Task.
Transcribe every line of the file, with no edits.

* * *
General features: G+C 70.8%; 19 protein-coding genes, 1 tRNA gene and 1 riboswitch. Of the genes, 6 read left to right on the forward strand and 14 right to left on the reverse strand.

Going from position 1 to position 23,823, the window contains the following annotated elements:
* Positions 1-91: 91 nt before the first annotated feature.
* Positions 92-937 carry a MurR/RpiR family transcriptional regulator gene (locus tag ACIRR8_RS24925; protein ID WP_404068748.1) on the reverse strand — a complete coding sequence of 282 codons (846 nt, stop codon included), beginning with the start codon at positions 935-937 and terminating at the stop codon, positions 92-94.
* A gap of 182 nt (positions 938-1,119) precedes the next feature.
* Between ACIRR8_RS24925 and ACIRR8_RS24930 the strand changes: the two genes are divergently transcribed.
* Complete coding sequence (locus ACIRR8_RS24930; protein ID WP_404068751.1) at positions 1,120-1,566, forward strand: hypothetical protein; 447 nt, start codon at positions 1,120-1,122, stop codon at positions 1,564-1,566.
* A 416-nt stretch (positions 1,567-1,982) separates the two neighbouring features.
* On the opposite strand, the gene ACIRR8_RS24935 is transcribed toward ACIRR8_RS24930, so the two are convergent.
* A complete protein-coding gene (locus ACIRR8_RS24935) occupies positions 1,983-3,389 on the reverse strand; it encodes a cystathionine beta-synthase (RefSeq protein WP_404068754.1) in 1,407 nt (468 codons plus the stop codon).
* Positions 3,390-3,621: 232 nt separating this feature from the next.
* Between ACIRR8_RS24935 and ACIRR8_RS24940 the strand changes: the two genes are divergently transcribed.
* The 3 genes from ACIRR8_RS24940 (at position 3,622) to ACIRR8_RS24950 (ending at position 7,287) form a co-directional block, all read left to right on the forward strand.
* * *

General features: G+C 70.8%; 19 protein-coding genes, 1 tRNA gene and 1 riboswitch. Of the genes, 6 read left to right on the forward strand and 14 right to left on the reverse strand.

Going from position 1 to position 23,823, the window contains the following annotated elements:
* Positions 1-91: 91 nt before the first annotated feature.
* Positions 92-937 carry a MurR/RpiR family transcriptional regulator gene (locus tag ACIRR8_RS24925; protein ID WP_404068748.1) on the reverse strand — a complete coding sequence of 282 codons (846 nt, stop codon included), beginning with the start codon at positions 935-937 and terminating at the stop codon, positions 92-94.
* A gap of 182 nt (positions 938-1,119) precedes the next feature.
* Between ACIRR8_RS24925 and ACIRR8_RS24930 the strand changes: the two genes are divergently transcribed.
* Complete coding sequence (locus ACIRR8_RS24930; protein ID WP_404068751.1) at positions 1,120-1,566, forward strand: hypothetical protein; 447 nt, start codon at positions 1,120-1,122, stop codon at positions 1,564-1,566.
* A 416-nt stretch (positions 1,567-1,982) separates the two neighbouring features.
* On the opposite strand, the gene ACIRR8_RS24935 is transcribed toward ACIRR8_RS24930, so the two are convergent.
* A complete protein-coding gene (locus ACIRR8_RS24935) occupies positions 1,983-3,389 on the reverse strand; it encodes a cystathionine beta-synthase (RefSeq protein WP_404068754.1) in 1,407 nt (468 codons plus the stop codon).
* Positions 3,390-3,621: 232 nt separating this feature from the next.
* Between ACIRR8_RS24935 and ACIRR8_RS24940 the strand changes: the two genes are divergently transcribed.
* The 3 genes from ACIRR8_RS24940 (at position 3,622) to ACIRR8_RS24950 (ending at position 7,287) form a co-directional block, all read left to right on the forward strand.